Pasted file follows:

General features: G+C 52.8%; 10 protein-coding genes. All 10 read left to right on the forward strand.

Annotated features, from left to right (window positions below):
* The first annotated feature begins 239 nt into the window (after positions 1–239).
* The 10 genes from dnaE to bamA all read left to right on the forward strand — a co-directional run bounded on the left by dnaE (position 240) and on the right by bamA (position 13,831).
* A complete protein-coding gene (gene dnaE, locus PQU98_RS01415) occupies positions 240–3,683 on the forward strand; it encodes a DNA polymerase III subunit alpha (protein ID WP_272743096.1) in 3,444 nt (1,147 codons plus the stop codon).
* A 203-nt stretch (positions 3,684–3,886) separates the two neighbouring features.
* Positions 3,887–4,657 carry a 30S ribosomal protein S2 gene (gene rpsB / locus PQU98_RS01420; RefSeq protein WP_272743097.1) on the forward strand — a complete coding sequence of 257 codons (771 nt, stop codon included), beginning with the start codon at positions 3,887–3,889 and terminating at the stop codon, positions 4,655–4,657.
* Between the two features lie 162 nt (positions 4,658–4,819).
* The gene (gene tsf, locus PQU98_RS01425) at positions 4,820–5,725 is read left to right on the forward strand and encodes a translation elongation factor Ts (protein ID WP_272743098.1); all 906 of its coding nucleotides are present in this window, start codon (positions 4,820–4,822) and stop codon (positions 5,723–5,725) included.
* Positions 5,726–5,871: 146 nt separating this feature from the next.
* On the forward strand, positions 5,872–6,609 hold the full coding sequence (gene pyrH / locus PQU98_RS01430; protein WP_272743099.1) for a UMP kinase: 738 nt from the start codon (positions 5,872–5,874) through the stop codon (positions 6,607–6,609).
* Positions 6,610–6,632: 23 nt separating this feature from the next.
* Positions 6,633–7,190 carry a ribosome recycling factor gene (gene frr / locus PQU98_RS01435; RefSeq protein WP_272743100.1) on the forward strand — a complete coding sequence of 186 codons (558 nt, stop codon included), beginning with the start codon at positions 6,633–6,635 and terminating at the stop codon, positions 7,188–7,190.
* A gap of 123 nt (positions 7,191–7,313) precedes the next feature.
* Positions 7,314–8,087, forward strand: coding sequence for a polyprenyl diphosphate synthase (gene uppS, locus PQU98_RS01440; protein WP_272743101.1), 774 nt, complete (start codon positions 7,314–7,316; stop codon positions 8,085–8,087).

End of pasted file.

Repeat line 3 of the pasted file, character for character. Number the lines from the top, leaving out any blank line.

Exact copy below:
* The first annotated feature begins 239 nt into the window (after positions 1–239).